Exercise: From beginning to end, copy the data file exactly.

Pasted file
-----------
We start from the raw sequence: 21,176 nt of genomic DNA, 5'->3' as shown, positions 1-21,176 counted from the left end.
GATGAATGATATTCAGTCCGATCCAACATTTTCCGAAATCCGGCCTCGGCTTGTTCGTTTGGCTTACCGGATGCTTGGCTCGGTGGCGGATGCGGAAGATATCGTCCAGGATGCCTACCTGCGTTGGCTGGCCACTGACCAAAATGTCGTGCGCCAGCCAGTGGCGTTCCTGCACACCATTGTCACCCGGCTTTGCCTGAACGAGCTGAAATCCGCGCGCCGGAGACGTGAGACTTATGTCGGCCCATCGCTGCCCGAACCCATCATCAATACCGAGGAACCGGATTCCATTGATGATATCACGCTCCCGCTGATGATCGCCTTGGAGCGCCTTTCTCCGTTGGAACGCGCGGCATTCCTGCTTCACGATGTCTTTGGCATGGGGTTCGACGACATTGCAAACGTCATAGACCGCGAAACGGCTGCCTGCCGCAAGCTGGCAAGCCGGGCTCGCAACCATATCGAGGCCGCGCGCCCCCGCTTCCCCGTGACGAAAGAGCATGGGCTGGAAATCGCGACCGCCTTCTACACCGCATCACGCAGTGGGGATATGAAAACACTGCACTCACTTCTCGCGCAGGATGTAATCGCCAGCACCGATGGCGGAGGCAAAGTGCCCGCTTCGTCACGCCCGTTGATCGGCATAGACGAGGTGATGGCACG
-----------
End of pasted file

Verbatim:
We start from the raw sequence: 21,176 nt of genomic DNA, 5'->3' as shown, positions 1-21,176 counted from the left end.
GATGAATGATATTCAGTCCGATCCAACATTTTCCGAAATCCGGCCTCGGCTTGTTCGTTTGGCTTACCGGATGCTTGGCTCGGTGGCGGATGCGGAAGATATCGTCCAGGATGCCTACCTGCGTTGGCTGGCCACTGACCAAAATGTCGTGCGCCAGCCAGTGGCGTTCCTGCACACCATTGTCACCCGGCTTTGCCTGAACGAGCTGAAATCCGCGCGCCGGAGACGTGAGACTTATGTCGGCCCATCGCTGCCCGAACCCATCATCAATACCGAGGAACCGGATTCCATTGATGATATCACGCTCCCGCTGATGATCGCCTTGGAGCGCCTTTCTCCGTTGGAACGCGCGGCATTCCTGCTTCACGATGTCTTTGGCATGGGGTTCGACGACATTGCAAACGTCATAGACCGCGAAACGGCTGCCTGCCGCAAGCTGGCAAGCCGGGCTCGCAACCATATCGAGGCCGCGCGCCCCCGCTTCCCCGTGACGAAAGAGCATGGGCTGGAAATCGCGACCGCCTTCTACACCGCATCACGCAGTGGGGATATGAAAACACTGCACTCACTTCTCGCGCAGGATGTAATCGCCAGCACCGATGGCGGAGGCAAAGTGCCCGCTTCGTCACGCCCGTTGATCGGCATAGACGAGGTGATGGCACG